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|Paynesville Press - March 30, 2005|
Benefit dinner planned for kidney recipient, donor
On Valentine's Day this year, Ron Karels wasn't thinking much about hearts. Instead, his mind was on kidneys, or to be exact, the healthy kidney that had been transplanted into his body just days earlier.|
On Thursday, Feb. 10, Ron underwent a kidney transplant using a healthy kidney from his daughter Stephanie to replace his own failing kidneys. The transplant marked the end of a long year for the Karels family, in which Ron's kidneys started to fail, requiring nine months of dialysis and in which Stephanie (a 1995 PAHS grad) was identified as a donor for her dad.
Now that Ron and Stephanie have begun to heal physically, their church family at Zion Lutheran Church wants to help the family recover financially. The church will host a benefit on Saturday, April 9, at the Paynesville Area Center from 4 to 8 p.m. A silent auction and bake sale will be held from 3:30 to 7:30 p.m. Freewill offerings will be accepted, and Thrivent Financial Services for Lutherans could supplement any funds raised with up to $1,600 in additional funds.
Ron, who lives in Paynesville with his wife Pat, was a healthy middle-aged man when, during a routine physical about five years ago, his doctor discovered a disease that would destroy the fibers of Ron's kidneys. Ron was told that if his kidneys failed he would be dependent on dialysis to clean the impurities from his blood and he would eventually need a kidney transplant.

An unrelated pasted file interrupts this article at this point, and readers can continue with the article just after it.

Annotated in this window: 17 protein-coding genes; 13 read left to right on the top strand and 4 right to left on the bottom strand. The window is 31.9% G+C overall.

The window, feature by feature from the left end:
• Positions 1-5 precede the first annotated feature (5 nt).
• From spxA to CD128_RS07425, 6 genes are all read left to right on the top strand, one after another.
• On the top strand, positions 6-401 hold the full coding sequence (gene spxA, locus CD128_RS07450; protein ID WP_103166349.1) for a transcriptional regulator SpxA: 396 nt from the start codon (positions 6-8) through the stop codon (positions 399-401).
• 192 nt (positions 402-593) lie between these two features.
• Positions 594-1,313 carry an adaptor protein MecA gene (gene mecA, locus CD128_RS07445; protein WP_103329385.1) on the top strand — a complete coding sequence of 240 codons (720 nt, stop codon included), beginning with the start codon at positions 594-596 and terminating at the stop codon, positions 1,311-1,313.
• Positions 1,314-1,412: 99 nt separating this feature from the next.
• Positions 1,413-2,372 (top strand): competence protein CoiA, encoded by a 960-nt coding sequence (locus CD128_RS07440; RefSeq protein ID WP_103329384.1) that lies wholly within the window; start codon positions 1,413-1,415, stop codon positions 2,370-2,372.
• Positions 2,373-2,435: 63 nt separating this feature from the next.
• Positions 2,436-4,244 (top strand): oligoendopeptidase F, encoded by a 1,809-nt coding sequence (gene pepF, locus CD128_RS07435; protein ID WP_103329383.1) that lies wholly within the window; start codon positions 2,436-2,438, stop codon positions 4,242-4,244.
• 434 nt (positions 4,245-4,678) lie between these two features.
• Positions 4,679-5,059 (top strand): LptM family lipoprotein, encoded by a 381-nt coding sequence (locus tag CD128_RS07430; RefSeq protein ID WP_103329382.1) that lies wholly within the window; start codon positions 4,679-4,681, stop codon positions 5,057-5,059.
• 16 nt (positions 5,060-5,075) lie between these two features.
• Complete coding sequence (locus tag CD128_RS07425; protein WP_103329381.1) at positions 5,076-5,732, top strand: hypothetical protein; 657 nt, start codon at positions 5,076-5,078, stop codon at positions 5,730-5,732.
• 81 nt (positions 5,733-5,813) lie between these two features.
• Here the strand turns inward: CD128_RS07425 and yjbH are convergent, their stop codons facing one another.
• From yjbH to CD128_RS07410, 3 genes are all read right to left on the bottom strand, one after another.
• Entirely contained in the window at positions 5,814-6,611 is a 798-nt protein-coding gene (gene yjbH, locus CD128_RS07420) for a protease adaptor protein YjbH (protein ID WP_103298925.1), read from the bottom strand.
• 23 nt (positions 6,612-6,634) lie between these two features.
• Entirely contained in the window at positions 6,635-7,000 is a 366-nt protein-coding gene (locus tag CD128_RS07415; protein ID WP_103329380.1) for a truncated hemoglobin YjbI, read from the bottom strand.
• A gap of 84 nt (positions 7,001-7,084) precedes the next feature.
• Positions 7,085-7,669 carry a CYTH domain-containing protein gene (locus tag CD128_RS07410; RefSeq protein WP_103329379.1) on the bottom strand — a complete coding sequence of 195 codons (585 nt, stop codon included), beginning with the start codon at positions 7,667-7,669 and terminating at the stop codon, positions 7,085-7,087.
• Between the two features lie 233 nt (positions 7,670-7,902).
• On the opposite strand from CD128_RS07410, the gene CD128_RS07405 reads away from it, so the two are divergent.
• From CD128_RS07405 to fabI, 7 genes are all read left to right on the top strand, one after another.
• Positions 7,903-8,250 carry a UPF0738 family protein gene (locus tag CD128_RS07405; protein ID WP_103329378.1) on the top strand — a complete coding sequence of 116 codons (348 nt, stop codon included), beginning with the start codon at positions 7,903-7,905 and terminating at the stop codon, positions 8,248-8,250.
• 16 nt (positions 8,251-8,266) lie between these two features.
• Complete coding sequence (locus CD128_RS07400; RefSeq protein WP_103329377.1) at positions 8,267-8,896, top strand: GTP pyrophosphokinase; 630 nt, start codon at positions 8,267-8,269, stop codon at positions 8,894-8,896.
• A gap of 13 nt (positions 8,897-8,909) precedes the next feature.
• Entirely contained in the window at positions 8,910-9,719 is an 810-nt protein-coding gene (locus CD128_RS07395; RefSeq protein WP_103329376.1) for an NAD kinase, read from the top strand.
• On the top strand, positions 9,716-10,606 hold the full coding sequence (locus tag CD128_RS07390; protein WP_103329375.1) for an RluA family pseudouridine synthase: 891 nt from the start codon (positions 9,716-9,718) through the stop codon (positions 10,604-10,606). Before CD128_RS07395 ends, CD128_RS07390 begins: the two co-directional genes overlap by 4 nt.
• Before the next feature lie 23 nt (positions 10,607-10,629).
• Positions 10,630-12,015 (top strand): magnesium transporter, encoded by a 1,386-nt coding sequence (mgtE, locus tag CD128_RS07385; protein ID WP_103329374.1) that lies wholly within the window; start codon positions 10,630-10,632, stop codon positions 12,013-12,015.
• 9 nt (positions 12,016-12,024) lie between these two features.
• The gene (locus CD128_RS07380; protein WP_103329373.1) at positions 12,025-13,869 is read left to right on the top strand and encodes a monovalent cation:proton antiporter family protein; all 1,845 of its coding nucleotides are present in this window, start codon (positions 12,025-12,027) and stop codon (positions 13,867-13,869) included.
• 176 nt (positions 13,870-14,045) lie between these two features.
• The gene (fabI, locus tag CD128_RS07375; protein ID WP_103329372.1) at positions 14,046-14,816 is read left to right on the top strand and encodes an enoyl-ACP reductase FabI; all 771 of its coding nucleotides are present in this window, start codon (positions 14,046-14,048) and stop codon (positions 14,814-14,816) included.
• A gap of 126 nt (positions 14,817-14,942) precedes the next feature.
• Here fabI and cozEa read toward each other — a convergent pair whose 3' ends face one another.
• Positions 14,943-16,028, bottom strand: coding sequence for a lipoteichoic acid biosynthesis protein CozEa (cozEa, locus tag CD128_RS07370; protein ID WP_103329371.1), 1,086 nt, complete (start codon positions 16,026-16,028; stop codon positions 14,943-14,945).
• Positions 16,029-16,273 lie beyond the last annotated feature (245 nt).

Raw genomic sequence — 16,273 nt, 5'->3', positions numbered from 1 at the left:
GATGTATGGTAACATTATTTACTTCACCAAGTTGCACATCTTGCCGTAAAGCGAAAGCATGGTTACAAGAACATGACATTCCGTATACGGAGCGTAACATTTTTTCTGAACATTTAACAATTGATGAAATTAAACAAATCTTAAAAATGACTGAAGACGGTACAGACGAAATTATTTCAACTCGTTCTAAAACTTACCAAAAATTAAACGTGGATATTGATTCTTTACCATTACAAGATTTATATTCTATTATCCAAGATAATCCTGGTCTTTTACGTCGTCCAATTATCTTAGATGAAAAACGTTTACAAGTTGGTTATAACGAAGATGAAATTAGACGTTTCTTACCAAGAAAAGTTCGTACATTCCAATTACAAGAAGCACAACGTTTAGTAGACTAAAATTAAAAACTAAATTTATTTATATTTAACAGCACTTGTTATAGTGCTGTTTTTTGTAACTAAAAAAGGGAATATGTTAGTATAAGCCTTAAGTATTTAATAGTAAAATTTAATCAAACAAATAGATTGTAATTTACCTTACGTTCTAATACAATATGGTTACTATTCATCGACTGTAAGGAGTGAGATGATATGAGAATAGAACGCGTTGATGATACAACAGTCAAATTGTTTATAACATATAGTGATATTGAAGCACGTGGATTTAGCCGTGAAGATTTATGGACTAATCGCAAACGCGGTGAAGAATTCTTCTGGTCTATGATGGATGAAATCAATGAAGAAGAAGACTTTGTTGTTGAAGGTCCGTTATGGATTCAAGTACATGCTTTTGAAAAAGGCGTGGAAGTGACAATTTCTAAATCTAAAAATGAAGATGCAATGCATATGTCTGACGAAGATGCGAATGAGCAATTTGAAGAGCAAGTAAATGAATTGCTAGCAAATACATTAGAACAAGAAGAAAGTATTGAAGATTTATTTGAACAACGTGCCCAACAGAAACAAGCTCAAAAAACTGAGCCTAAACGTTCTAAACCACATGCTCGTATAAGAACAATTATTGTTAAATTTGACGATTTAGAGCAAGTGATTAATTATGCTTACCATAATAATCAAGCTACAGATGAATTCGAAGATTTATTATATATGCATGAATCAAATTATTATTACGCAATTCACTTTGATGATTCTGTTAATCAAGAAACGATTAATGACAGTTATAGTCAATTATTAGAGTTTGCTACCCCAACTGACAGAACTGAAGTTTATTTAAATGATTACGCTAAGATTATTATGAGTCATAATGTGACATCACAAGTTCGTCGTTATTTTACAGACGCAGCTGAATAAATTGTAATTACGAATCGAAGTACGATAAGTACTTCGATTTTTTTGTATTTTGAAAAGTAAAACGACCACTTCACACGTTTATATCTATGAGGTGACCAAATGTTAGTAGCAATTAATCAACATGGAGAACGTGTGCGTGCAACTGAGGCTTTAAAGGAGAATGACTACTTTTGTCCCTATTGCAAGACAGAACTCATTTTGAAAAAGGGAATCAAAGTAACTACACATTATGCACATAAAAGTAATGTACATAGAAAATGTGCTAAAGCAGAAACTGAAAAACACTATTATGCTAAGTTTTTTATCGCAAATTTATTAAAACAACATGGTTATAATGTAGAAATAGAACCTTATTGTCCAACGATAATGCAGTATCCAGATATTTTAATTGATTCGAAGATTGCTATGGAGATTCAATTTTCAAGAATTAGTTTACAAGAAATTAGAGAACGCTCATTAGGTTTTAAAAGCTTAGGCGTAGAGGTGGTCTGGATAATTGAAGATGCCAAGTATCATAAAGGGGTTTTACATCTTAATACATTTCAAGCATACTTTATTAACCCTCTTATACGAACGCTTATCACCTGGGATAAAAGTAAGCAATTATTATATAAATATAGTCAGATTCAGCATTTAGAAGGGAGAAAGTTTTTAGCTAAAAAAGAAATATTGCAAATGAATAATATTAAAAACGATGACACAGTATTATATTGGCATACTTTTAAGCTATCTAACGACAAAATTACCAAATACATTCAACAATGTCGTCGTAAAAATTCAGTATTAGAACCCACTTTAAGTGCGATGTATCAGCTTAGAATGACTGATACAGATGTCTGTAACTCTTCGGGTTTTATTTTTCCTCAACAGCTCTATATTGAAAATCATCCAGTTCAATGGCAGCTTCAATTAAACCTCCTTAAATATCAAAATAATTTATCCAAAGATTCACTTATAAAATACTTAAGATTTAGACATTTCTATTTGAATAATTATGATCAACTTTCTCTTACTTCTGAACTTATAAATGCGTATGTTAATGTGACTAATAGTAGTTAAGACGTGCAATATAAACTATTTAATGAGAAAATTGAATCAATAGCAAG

Ron Karels recently underwent a kidney transplant using a healthy kidney from his daughter Stephanie. Zion Lutheran Church will sponsor a benefit for the family on Saturday, April 9, at the Paynesville Area Center from 4-8 p.m. with a silent auction and bake sale from 3:30-7:30 p.m.
Undaunted, Ron went about his everyday life: working at the St. Martin Co-op and being a husband to Pat, a father to his four grown children, and a grandfather to his four grandchildren.
Last year, however, Ron's kidneys began to fail, leaving him weak and tired, and by last summer he was on dialysis. Every night, Ron had to attach a dialysis machine to a catheter inserted in his abdomen, he explained. For nine hours each night, the machine did the work his kidneys were supposed to do.
At this point his own kidneys were working at about 17 percent, said Ron, while survival depends on kidneys working at least 25 percent.
Still, Ron didn't worry much, he said. He was still able to work - though he had some limitations - and he was confident that one of his 11 siblings would be a suitable kidney donor. Doctors had already explained that the best chance of a match would likely come from a brother or sister.
One by one his brothers and and sisters were tested, but by November it was clear that none of Ron's siblings would be able to donate a kidney. Seven had the wrong blood type, and the others had health problems that eliminated them from consideration.
Ron's children would be the next group to be tested, said Stephanie. But the process was long, taking more than a month for each person's preliminary medical testing. For financial reasons, only one person at at time could be tested, she added.
Two of Ron's daughters were eliminated as potential donors right away, he said. Stephanie was the next in line. "I kind of figured I would match," said Stephanie.